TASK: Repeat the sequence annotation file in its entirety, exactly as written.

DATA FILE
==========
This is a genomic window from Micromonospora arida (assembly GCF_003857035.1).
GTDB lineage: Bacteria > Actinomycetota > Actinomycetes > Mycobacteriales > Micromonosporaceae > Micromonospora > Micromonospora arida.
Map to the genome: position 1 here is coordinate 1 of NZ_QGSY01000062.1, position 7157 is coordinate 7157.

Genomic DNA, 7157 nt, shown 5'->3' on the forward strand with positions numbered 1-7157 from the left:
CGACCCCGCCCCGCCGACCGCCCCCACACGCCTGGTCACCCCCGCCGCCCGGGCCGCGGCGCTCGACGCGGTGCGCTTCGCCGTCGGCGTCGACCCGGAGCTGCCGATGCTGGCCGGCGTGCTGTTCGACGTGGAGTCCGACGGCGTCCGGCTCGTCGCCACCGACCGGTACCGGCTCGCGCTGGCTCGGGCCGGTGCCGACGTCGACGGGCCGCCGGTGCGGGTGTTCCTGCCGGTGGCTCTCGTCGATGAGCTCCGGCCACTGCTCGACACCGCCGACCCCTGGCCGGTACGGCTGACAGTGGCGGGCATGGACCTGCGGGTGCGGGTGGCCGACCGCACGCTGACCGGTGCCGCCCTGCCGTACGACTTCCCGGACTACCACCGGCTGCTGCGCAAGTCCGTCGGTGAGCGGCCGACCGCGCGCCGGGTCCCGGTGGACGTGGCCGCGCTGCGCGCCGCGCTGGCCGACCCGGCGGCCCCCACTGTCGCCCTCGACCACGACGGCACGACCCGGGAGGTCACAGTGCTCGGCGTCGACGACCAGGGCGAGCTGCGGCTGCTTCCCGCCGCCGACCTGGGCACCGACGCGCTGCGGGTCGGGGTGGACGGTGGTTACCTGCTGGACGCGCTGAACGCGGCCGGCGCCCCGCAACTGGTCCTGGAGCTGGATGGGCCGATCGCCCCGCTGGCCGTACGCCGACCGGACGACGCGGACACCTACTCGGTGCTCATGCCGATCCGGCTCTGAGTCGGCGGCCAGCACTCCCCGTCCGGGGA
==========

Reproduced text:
This is a genomic window from Micromonospora arida (assembly GCF_003857035.1).
GTDB lineage: Bacteria > Actinomycetota > Actinomycetes > Mycobacteriales > Micromonosporaceae > Micromonospora > Micromonospora arida.
Map to the genome: position 1 here is coordinate 1 of NZ_QGSY01000062.1, position 7157 is coordinate 7157.

Genomic DNA, 7157 nt, shown 5'->3' on the forward strand with positions numbered 1-7157 from the left:
CGACCCCGCCCCGCCGACCGCCCCCACACGCCTGGTCACCCCCGCCGCCCGGGCCGCGGCGCTCGACGCGGTGCGCTTCGCCGTCGGCGTCGACCCGGAGCTGCCGATGCTGGCCGGCGTGCTGTTCGACGTGGAGTCCGACGGCGTCCGGCTCGTCGCCACCGACCGGTACCGGCTCGCGCTGGCTCGGGCCGGTGCCGACGTCGACGGGCCGCCGGTGCGGGTGTTCCTGCCGGTGGCTCTCGTCGATGAGCTCCGGCCACTGCTCGACACCGCCGACCCCTGGCCGGTACGGCTGACAGTGGCGGGCATGGACCTGCGGGTGCGGGTGGCCGACCGCACGCTGACCGGTGCCGCCCTGCCGTACGACTTCCCGGACTACCACCGGCTGCTGCGCAAGTCCGTCGGTGAGCGGCCGACCGCGCGCCGGGTCCCGGTGGACGTGGCCGCGCTGCGCGCCGCGCTGGCCGACCCGGCGGCCCCCACTGTCGCCCTCGACCACGACGGCACGACCCGGGAGGTCACAGTGCTCGGCGTCGACGACCAGGGCGAGCTGCGGCTGCTTCCCGCCGCCGACCTGGGCACCGACGCGCTGCGGGTCGGGGTGGACGGTGGTTACCTGCTGGACGCGCTGAACGCGGCCGGCGCCCCGCAACTGGTCCTGGAGCTGGATGGGCCGATCGCCCCGCTGGCCGTACGCCGACCGGACGACGCGGACACCTACTCGGTGCTCATGCCGATCCGGCTCTGAGTCGGCGGCCAGCACTCCCCGTCCGGGGA